Tips for Beginners
I'm pretty much a beginner, myself, but I surely can pass along things on my model railroad that I like and don't like.

  • Do Athearn Gears Really Have Flash?

  • While assembling, painting and tuning a Athearn GP 40-2 kit, I took a close look at the gears after removing them from the gear towers. I have read in several places how flash should be removed from gears in Athearn locomotives in order to get a smoother running locomotive. However during my previous projects, I never discovered anything to remove. This time, I took a look at one of the gears under a microscope. At 20x magnification, I did discover a bit of flash between a couple of the teeth. Other gears also showed a bit of flash, as well. This flash was at the side of the gear at bottom of the valley between the teeth. It can be detected by simply running a pick through each valley. If it hangs up a bit at the edge of the tooth, you probably have some flash there. Use the pick or tiny file to remove this flash. This new locomotive runs much smoother than my other Athearn locomotives at low speed, which I attribute to this minor bit of surgery. There is still some rattling in the drive line at medium and high speeds, but that is a different story.

  • Atlas snap switches

  • Atlas #4 next to installed Altas Snap Switch

    If I was to start over, I would not bother using them, and would have used their number 4 switches instead. The snap switches seem to work OK. It is just that the number 4's look better and seem to take very little additional space. Also, the twin coil switch machines melt down if you accidentally leave something on top of the switch. Someday I will replace all of my Atlas twin coil switch machines with either ground throws or tortoise switch machines. I think ground throws would be a good way to start, if money is a factor.

  • Layout height for folks with small children

  • I've got some small children, but I still made my layout high. Lowest track elevation is about 50". I would definitely keep it that way next time around. The kids can climb on chairs to see what's happening, but they really can't reach too far onto the layout itself. This keeps scenery repairs to a minimum.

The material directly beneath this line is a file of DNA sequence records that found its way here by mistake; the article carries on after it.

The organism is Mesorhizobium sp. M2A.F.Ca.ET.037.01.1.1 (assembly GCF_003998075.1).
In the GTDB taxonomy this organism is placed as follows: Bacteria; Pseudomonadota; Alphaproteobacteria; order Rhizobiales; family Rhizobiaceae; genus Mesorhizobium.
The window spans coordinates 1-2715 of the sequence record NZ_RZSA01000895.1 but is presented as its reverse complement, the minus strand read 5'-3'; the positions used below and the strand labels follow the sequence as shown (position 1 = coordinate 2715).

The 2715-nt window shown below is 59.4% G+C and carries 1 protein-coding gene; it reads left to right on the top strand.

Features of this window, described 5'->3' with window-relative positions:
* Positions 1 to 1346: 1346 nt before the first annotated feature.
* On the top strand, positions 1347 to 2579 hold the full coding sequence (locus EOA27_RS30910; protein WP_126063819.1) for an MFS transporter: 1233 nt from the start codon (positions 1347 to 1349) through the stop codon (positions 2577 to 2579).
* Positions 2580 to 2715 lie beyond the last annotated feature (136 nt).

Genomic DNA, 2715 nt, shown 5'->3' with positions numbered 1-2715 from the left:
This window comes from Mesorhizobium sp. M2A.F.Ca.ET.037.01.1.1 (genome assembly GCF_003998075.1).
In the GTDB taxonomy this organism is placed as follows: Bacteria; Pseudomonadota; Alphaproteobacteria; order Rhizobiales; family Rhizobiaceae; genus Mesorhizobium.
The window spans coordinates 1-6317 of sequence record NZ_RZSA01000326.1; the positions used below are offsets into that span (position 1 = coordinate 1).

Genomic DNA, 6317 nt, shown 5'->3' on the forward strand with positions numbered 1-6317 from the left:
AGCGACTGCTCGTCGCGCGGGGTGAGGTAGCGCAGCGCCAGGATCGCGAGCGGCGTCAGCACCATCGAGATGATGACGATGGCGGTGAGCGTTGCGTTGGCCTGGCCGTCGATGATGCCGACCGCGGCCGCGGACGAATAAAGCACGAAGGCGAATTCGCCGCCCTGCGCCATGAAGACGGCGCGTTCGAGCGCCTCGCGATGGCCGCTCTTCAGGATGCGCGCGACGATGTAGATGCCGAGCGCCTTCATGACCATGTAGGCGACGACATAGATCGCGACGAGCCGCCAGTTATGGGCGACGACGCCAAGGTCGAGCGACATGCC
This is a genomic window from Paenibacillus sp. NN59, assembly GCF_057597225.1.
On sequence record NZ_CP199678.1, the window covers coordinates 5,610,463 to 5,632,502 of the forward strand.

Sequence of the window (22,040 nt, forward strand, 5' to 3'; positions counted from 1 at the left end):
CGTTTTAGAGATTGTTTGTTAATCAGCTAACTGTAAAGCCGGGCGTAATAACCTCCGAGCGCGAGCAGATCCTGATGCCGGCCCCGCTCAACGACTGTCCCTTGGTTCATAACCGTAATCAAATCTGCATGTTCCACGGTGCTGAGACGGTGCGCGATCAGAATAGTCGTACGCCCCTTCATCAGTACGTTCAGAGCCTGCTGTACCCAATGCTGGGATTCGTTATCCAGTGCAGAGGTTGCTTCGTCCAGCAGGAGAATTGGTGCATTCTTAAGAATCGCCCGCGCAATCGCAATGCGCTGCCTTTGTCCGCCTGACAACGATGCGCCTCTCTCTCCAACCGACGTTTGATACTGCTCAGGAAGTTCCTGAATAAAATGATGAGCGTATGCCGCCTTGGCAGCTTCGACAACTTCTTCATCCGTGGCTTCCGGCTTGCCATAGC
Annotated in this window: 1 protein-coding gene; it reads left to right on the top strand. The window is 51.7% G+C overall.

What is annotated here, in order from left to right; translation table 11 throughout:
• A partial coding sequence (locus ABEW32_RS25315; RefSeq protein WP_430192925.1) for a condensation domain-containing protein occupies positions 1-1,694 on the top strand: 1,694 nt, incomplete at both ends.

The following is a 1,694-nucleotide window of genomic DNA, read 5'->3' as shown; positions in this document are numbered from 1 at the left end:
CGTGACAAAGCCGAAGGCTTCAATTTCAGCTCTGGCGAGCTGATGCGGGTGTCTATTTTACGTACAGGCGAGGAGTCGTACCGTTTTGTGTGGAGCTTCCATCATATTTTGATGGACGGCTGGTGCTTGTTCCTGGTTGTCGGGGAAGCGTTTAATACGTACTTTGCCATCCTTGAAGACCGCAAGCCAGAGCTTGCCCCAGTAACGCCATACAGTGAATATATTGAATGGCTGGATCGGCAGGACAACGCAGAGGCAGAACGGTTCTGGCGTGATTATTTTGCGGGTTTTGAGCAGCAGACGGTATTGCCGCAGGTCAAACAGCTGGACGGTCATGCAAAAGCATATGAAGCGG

• Track plan features I would recommend including

  • A way to have continuous running. We do this far more than we spend time at switching, even though I like switching, too.

    Keep it small, at least to start. My basic 5' by 9' layout has kept me busy for over 1 and 1/2 years, and easily could keep me going at least that much longer. Make provisions for extending the railroad, like I have, and it can grow as time goes by.

    A way to reverse train direction and have trains pass one another, either a wye or a reversing loop and a passing siding. I like being able to position my rolling stock and engines anywhere I want with out having to use the five finger switcher.

    Provisions for adding a yard. If you like the hobby, you will soon have more equipment than you can easily fit on the layout.

    A couple of tunnels. It's fun to watch kids guess at where the trains is going to come out next.

  • Dirty Track and Wheels
  • For a while I was having terrible trouble with dirty locomotive wheels. Turns out it was the track. A dealer sold me a klingspor sandflex hand block (fine). I used to go over the track when the locomotive lights start to flicker or the trains hesitate too much when running at a slow speed. I would also clean the locomotive wheels at the same time. Since then I have built a track cleaning car that seems to do an even better job at this task.